When you write Python code, it is run serially, not in parallel. If you have this code
- Code: Select all
from time import sleep
print "Beginning call()"
print "Completed call()"
where the first call()
takes 61 seconds, the the second one will not start until the first is finished.
The typical way to get them to run at the same time is threading
. It takes extra effort to get concurrency. People new to programming or Python don't tend to get to it until they have learned quite a bit more.
You seem to be assuming that a subsequent call in your code will begin immediately after the first begins. So with the information you've provided so far (without any code), we can't tell if it's a misconception on your part or if you're using a specialized framework or library in which things actually are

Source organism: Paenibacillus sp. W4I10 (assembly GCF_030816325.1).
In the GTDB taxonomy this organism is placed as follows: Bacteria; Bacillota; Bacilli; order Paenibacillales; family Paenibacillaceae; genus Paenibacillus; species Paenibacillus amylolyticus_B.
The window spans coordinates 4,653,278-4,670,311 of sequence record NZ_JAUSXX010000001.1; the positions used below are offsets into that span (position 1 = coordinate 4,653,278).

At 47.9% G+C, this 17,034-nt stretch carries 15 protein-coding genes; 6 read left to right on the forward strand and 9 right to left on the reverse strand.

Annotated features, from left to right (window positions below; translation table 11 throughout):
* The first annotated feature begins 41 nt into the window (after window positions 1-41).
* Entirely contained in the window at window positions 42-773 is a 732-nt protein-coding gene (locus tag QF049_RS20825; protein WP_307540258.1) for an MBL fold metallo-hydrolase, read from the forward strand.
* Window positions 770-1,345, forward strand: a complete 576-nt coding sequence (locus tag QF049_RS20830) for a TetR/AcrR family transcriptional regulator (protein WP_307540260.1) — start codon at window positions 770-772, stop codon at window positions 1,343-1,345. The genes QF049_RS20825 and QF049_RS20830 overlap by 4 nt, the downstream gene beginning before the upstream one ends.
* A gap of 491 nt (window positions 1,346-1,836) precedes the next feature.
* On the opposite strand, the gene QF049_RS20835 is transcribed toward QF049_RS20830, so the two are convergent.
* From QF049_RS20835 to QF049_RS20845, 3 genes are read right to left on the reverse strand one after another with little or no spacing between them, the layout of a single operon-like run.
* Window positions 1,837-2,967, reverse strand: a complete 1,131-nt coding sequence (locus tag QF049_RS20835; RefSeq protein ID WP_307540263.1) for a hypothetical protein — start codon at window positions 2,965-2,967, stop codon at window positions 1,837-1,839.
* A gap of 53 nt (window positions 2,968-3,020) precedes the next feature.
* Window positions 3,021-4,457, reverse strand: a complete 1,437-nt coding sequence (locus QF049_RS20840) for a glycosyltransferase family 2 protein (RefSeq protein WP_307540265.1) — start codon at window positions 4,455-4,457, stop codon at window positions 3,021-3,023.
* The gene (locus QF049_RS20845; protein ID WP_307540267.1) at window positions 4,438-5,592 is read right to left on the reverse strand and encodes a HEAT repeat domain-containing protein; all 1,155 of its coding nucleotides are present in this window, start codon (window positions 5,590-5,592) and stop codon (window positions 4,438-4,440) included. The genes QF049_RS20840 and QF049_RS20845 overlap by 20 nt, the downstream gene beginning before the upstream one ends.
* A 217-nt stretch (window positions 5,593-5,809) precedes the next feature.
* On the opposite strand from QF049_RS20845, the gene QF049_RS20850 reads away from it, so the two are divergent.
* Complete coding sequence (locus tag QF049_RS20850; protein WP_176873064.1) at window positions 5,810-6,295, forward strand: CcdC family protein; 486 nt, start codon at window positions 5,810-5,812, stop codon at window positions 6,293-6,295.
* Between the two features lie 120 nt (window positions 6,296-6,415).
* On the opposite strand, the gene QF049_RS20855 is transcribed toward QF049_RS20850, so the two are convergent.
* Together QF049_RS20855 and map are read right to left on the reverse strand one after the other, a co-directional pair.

done in parallel, which if that's the case, we can't answer your question anyway without knowing how that framework/library does things. With regular threads it is a new "instance" as you said, and it seems likely that if you are using something specialized that the first function call wouldn't be killed by the second one beginning, but we can't answer with certainty.
I hope I've been clear. If not, please provide more information in any subsequent questions, and avoid assuming that mentioning "opengate()" out of context will help us to help you.